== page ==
RITTENHOUSE. The first to settle here was William Rittenhouse (1696-1767). He married Catharine Howell (c.1700-1778), the sister of Daniel Howell, and acquired land at Rosemont, adjacent on the east to the Mount Amwell plantation of John and Elizabeth Reading. The family was prolific and active in Hunterdon County life.
The old house on Worman Road has been something of a mystery house for many years. Who built the house and when? These are the classic questions asked when starting work on a house history. In this case, finding the answer took some digging.
Not long ago, Dennis Bertland inquired about an old house that might have been located on the William Rittenhouse tract that I recently wrote about (“The Rittenhouse Tavern.” Dennis’ inquiry can be found in the comments section.) It is located in a blank space on the Hammond Map between the Wickecheoke Creek and Shoppons Run. Who did that space belong to?
This is a continuation of my history of the ownership of the Rittenhouse Tavern. The previous article covered the period of time when members of the Rittenhouse family owned the tavern. The following article looks at the subsequent history, starting with James Wolverton and Mary Ann Sergeant in 1843, George Hoppock and Jane Elizabeth Wolverton in 1868 and Lambert B. Mathews and Lizzie Nixon in 1910, and ending with Frank W. Reading and Charlotte Venable in 1922.
The Rittenhouse Family in America has been studied at some length and genealogies have been published covering all branches in America. The earliest identified Rittenhouse was Wilhelm (1644-1708) who married Gertrude Pieters (1646-1708) in 1665 at Mulheim, Westphalia, Germany. This couple immigrated to Philadelphia shortly afterwards, where at least two children were born. Their son Garret or Gerard married Mary Shoemaker and had at least two children, one of whom was William, born in 1696, below.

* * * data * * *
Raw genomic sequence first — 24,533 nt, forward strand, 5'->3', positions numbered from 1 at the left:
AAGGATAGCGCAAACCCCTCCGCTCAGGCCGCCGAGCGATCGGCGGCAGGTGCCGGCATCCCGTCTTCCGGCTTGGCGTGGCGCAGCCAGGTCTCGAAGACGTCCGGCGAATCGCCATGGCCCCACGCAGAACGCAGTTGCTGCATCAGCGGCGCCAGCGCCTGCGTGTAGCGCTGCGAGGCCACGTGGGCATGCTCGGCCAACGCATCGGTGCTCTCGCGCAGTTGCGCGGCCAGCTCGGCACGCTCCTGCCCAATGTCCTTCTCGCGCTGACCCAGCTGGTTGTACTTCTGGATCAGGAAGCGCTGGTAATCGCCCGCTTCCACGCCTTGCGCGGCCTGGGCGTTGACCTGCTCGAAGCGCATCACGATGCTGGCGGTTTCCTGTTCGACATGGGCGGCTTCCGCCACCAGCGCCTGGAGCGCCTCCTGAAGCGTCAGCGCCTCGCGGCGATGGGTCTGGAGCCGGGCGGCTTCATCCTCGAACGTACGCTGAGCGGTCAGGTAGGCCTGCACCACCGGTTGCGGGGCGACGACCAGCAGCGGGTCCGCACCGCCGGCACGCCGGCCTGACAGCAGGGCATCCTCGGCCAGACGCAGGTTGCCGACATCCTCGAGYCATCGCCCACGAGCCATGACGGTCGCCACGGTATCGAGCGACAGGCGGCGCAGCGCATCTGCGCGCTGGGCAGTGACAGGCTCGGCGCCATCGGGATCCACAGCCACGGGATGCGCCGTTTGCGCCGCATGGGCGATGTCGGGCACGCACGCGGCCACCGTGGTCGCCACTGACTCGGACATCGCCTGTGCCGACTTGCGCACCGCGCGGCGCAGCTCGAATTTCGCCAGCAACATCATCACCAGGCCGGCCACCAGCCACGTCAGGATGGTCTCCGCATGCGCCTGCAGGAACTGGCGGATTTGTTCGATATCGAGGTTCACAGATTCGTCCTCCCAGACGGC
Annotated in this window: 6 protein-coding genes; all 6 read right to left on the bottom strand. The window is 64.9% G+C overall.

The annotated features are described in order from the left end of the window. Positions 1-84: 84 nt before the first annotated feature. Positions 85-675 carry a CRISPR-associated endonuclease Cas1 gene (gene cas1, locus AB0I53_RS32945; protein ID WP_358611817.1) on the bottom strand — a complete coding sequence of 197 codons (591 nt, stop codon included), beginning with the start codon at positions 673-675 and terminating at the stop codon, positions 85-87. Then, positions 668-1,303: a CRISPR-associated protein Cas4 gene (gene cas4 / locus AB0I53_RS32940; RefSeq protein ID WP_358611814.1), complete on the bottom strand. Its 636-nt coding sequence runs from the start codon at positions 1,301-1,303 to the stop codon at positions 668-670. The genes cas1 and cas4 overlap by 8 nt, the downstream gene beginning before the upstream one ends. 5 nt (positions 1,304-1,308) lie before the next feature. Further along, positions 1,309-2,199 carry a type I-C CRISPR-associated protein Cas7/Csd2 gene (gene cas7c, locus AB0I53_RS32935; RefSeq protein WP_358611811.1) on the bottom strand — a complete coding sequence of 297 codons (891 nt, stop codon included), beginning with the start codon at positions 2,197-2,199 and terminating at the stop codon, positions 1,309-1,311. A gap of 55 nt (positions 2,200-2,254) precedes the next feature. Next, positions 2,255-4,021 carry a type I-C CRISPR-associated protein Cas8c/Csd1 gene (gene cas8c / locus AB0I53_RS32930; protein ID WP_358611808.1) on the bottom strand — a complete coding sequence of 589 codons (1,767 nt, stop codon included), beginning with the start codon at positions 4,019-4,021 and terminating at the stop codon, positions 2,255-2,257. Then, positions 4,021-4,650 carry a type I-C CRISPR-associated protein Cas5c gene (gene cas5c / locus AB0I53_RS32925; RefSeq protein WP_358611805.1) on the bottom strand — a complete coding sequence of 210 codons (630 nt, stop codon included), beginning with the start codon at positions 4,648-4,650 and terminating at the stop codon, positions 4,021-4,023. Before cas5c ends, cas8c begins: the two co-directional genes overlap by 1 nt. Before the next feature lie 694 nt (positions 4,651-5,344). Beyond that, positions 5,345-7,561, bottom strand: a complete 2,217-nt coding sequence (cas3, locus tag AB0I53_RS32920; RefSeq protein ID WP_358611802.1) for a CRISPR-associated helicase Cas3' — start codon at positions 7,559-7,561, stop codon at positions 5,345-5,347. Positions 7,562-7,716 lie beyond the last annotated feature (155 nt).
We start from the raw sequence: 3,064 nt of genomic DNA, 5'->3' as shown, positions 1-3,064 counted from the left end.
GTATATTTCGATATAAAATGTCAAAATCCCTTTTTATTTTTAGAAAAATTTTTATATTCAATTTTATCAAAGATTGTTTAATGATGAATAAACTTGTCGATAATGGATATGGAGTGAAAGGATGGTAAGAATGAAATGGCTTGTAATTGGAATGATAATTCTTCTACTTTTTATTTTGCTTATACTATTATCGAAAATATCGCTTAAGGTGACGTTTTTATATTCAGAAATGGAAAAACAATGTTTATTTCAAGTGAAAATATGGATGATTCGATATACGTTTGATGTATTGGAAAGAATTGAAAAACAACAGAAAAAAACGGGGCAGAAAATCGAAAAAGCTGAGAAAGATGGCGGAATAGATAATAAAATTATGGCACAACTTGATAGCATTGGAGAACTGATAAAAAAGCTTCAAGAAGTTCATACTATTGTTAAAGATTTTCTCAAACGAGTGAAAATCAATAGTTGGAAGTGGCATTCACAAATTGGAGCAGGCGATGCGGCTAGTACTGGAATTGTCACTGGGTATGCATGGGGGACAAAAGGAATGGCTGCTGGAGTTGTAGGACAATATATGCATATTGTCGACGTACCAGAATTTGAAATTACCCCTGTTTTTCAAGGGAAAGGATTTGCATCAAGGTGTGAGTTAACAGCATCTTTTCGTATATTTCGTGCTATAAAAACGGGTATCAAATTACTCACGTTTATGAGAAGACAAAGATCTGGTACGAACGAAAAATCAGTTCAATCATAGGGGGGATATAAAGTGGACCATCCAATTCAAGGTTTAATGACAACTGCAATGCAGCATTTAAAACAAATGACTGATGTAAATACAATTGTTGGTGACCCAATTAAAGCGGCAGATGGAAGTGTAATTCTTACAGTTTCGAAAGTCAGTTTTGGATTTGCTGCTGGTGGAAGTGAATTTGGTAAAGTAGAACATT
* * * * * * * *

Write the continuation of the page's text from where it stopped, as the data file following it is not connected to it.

The marvelous house on the northeast corner of the intersection at Rosemont (at Routes 519 and 604), once known as the Rittenhouse or Crosskeys Tavern, may be in search of a new owner in the near future. It is my sincere hope, and that of the current owners, that someone will take over who fully appreciates the historic value of the property. The sale has reminded me that I have not yet published Egbert T. Bush’s article on Crosskeys Tavern.
This is the story of an unusual school in the 1830s run by an eccentric visionary, who sadly failed to make a success of it.
After this article was published, some careful readers alerted me to a few errors which merit attention.
For three years John P. Rittenhouse owned my small farm in Delaware Township, although he never lived there. As I started to research his life I discovered that, among other things, he was a Hunterdon Co. Sheriff, managed a restaurant at the Union Hotel, and then ran the hotel in Ringoes. He had an interesting life.
In 1859 he sold my farm to Edmund Perry, a successful politician, but a failure as an investor. I published the beginning of Rittenhouse’s story in the previous post, ending with a situation in which Rittenhouse, acting as deputy sheriff, had to take possession of the very farm he had previously sold to his political ally, Edmund Perry, and sell it to the highest bidder. Awkward.